The shekel completed its longest stretch of daily gains in more than three decades after billionaire Warren Buffett’s Berkshire Hathaway Inc. agreed to pay $2.05 billion for a stake in an Israeli company, the latest of almost 150 acquisitions in the country in the past year.
The shekel has rebounded 15 percent from a three-year low reached in July, leading gains among 31 major currencies tracked by Bloomberg. Net foreign direct investment in Israel tripled to $1.04 billion in February from $337 million in December, Bank of Israel data show. Deals such as Berkshire Hathaway’s purchase last week of a remaining stake in Tefen, Israel-based IMC International Metalworking Cos. are supporting the currency, according to Credit Suisse Group AG.
“If you want to buy a company in Israel, you have to buy shekels to pay for it,” Anezka Christovova, a foreign-exchange strategist at Credit Suisse in London, said by phone May 3. “If you combine that with other factors, we’ve seen a supportive flow story.”
The shekel strengthened for a 12th day May 3, adding 0.4 percent to 3.5549 per dollar and capping the longest stretch of daily gains since at least April 1981, when Bloomberg started compiling data. The Bloomberg Israel-US Equity Index of the largest Israeli stocks in New York jumped 2.5 percent last week as Alon Blue Square Israel Ltd. and Cellcom Israel Ltd. surged.
Berkshire Hathaway, based in Omaha, Nebraska, agreed May 1 to purchase the 20 percent stake of IMC, known as Iscar, that it didn’t already own. Buffett’s company took control of the Israeli manufacturer, which makes cutting gear for industries including aerospace and autos, in 2006.
Israeli companies were the target of 148 deals totaling $5.39 billion over the last 12 months, according to data compiled by Bloomberg. That’s the fourth-largest amount by dollar value in the Middle East and Africa region, after Egypt, South Africa and Nigeria, the data show.
Cisco Systems Inc., the world’s largest maker of networking equipment, agreed to buy closely held Intucell Ltd., based in Ra’anana, Israel, for about $475 million in January. NCR Corp. completed its acquisition Feb. 6 of Retalix Ltd., the Israeli maker of supermarket software, for about $650 million, the company said in a statement.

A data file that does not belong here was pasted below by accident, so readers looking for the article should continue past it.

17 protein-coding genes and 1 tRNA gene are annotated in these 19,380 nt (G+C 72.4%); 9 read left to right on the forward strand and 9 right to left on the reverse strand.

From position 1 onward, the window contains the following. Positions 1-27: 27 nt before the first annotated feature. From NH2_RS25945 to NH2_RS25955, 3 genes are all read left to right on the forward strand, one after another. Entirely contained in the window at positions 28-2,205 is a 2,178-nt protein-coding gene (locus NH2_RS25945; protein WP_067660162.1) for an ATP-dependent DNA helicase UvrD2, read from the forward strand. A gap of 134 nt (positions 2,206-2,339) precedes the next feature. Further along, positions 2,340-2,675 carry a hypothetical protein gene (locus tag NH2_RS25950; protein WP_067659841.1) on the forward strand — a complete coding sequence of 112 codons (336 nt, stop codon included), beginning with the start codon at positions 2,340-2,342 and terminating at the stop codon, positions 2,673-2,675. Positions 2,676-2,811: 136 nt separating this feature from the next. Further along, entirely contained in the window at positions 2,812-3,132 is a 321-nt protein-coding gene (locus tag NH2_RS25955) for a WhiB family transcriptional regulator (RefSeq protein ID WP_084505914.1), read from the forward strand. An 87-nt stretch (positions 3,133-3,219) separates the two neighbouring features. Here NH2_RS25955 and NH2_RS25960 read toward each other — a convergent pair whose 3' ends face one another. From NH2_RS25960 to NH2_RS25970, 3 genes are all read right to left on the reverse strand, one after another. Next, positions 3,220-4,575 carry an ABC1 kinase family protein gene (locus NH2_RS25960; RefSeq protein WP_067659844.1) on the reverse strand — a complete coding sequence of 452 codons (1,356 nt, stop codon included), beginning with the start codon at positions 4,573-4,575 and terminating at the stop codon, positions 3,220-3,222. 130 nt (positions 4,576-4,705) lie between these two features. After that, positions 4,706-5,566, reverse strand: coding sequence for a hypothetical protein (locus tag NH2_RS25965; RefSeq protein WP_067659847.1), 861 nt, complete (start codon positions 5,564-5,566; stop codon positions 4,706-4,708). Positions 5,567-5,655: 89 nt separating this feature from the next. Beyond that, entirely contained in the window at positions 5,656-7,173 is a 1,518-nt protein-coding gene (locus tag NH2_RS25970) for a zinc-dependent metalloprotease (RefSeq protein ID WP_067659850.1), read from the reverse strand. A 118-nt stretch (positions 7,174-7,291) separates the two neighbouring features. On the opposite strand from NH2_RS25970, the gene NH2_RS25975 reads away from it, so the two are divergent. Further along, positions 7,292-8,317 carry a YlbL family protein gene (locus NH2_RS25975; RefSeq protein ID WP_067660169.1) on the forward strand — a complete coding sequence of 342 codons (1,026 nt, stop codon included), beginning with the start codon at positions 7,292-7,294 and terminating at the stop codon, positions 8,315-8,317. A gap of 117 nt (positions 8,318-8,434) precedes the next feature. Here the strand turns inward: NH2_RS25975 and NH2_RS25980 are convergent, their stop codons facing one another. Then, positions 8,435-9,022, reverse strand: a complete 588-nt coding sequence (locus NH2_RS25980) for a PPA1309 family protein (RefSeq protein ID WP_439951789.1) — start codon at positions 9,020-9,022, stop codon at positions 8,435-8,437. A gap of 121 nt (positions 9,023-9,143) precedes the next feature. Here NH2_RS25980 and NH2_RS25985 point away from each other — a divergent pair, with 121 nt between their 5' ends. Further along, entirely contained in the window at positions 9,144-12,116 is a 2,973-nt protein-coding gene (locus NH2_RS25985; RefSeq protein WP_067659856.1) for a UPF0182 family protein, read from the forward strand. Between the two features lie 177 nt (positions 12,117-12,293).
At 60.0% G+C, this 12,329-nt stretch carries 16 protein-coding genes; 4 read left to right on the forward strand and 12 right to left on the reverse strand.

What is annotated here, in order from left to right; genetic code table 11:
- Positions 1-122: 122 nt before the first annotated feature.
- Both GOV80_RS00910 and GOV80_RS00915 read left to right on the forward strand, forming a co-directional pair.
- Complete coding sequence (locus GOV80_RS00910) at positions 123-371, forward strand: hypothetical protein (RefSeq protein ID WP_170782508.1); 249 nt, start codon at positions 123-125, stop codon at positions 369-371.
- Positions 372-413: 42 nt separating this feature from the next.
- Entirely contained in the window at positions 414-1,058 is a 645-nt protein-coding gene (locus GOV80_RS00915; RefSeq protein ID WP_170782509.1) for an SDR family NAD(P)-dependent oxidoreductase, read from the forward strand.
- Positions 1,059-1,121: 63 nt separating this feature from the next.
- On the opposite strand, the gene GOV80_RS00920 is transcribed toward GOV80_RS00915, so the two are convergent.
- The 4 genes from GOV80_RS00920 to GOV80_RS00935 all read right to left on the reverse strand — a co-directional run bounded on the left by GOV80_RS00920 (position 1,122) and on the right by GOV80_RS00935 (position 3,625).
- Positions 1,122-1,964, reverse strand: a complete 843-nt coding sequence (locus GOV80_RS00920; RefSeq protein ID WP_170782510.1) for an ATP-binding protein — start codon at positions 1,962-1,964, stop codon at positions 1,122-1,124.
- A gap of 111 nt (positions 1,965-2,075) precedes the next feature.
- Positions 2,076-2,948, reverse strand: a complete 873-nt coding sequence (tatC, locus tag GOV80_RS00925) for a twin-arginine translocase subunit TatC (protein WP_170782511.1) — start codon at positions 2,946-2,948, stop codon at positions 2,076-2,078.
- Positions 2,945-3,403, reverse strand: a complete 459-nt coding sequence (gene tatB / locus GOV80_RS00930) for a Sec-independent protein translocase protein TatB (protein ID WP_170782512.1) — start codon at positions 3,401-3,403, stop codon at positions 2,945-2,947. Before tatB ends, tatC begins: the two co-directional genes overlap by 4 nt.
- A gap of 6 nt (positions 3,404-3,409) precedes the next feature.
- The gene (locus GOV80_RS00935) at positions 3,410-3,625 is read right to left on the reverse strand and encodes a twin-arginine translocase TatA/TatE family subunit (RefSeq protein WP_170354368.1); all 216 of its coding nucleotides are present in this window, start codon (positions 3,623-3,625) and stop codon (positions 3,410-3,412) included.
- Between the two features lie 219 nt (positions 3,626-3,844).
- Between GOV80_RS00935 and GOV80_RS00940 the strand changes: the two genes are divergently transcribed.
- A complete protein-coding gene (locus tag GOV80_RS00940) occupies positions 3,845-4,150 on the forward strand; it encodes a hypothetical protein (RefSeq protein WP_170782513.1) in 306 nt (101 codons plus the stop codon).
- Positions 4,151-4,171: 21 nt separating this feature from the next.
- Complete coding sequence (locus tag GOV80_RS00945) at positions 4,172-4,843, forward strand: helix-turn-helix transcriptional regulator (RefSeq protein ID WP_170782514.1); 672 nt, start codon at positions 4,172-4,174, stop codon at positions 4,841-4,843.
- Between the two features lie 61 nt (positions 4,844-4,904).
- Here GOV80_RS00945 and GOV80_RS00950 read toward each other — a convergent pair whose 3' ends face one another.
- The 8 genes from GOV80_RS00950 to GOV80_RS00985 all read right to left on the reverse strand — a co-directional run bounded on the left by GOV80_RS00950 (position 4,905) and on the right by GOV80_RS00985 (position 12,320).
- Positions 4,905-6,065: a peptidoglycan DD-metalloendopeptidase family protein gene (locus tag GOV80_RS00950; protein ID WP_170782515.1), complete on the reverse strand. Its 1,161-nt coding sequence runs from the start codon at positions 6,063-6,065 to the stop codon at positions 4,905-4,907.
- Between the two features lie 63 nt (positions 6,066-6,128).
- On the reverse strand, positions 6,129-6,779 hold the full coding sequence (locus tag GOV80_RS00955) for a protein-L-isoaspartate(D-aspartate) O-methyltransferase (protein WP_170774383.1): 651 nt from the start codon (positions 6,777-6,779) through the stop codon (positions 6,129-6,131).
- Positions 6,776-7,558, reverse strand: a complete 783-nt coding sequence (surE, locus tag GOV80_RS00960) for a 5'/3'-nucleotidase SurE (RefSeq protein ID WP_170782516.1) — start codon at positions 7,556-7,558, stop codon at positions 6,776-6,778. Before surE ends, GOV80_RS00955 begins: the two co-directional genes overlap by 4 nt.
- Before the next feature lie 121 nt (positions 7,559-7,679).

In addition to foreign investment, gains in the shekel have been driven by the start of domestic natural gas production in Israel and prospects the government will act to boost economic growth, according to Steven Schoenfeld, the New York-based founder of BlueStar Global Investors LLC.
The Israeli currency closed May 3 at its strongest level versus the greenback since Aug. 17, 2011. The central bank bought dollars April 30 in a bid to weaken the shekel, according to traders from Union Bank of Israel Ltd. and Bank Leumi Le-Israel. The Bank of Israel said that it purchased dollars for the first time in two years April 8.
Along with the specter of intervention, the prospect Israel’s government will create a fund to damp appreciation in the shekel limits the outlook for the currency’s strength, Schoenfeld said in a phone interview May 3.
Israel’s 1.75 percent base lending rate compares with a record-low benchmark of 0.5 percent in the euro region, the zero to 0.25 percent rate in the U.S. and key borrowing costs of 0.1 percent in Japan. The yield differential fuels capital inflow and bolsters the shekel, Bank of Israel Governor Stanley Fischer said in Jerusalem April 29.
The Bloomberg Israel-US stock gauge advanced to 90.52 last week, the highest close since March 21. Israel’s benchmark TA-25 Index last week slumped 0.1 percent to 1,204.53, paring a one-year gain of 3.2 percent, the least among 24 developed equity markets compiled by Bloomberg. The benchmark gauge slipped 0.1 percent at the close in Tel Aviv.
Cellcom, Israel’s largest mobile provider, posted the biggest advance on the Israel-US measure last week, jumping 8.1 percent to $9.88, the highest level since Nov. 30. The Netanya-based company’s shares in Tel Aviv today added 0.1 percent to 34.98 shekels, or $9.84.
Blue Square advanced 7.5 percent to $3.87 on prospects higher food prices will stoke revenue growth for the Rosh Ha’Ayin-based supermarket retailer. Shares in Israel gained 1.2 percent today after rallying 5.1 percent last week.
Prolor Biotech Inc. had the steepest decline on the index last week, slipping 2.7 percent to $6.13. In Tel Aviv, the Nes Ziona-based drugmaker’s shares today fell for a fifth day, declining 1.6 percent to 21.60 shekels, or $6.08.